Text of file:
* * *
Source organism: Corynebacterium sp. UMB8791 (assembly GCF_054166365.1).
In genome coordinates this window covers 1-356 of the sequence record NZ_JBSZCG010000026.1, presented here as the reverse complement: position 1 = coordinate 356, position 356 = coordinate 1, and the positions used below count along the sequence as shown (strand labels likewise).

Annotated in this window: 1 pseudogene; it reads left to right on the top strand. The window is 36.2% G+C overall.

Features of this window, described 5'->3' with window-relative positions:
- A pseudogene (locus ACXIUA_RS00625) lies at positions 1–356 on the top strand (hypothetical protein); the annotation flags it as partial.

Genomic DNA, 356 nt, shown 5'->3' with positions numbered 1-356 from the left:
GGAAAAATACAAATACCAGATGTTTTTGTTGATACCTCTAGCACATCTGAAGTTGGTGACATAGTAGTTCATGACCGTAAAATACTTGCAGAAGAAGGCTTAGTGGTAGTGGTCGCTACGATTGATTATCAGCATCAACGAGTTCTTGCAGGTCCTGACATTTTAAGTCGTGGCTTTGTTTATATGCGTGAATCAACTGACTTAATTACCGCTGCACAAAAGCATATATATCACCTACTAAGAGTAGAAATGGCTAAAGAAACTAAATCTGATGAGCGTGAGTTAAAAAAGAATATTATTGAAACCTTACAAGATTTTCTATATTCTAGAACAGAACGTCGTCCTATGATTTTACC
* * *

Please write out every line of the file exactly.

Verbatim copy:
Source organism: Corynebacterium sp. UMB8791 (assembly GCF_054166365.1).
In genome coordinates this window covers 1-356 of the sequence record NZ_JBSZCG010000026.1, presented here as the reverse complement: position 1 = coordinate 356, position 356 = coordinate 1, and the positions used below count along the sequence as shown (strand labels likewise).

Annotated in this window: 1 pseudogene; it reads left to right on the top strand. The window is 36.2% G+C overall.

Features of this window, described 5'->3' with window-relative positions:
- A pseudogene (locus ACXIUA_RS00625) lies at positions 1–356 on the top strand (hypothetical protein); the annotation flags it as partial.

Genomic DNA, 356 nt, shown 5'->3' with positions numbered 1-356 from the left:
GGAAAAATACAAATACCAGATGTTTTTGTTGATACCTCTAGCACATCTGAAGTTGGTGACATAGTAGTTCATGACCGTAAAATACTTGCAGAAGAAGGCTTAGTGGTAGTGGTCGCTACGATTGATTATCAGCATCAACGAGTTCTTGCAGGTCCTGACATTTTAAGTCGTGGCTTTGTTTATATGCGTGAATCAACTGACTTAATTACCGCTGCACAAAAGCATATATATCACCTACTAAGAGTAGAAATGGCTAAAGAAACTAAATCTGATGAGCGTGAGTTAAAAAAGAATATTATTGAAACCTTACAAGATTTTCTATATTCTAGAACAGAACGTCGTCCTATGATTTTACC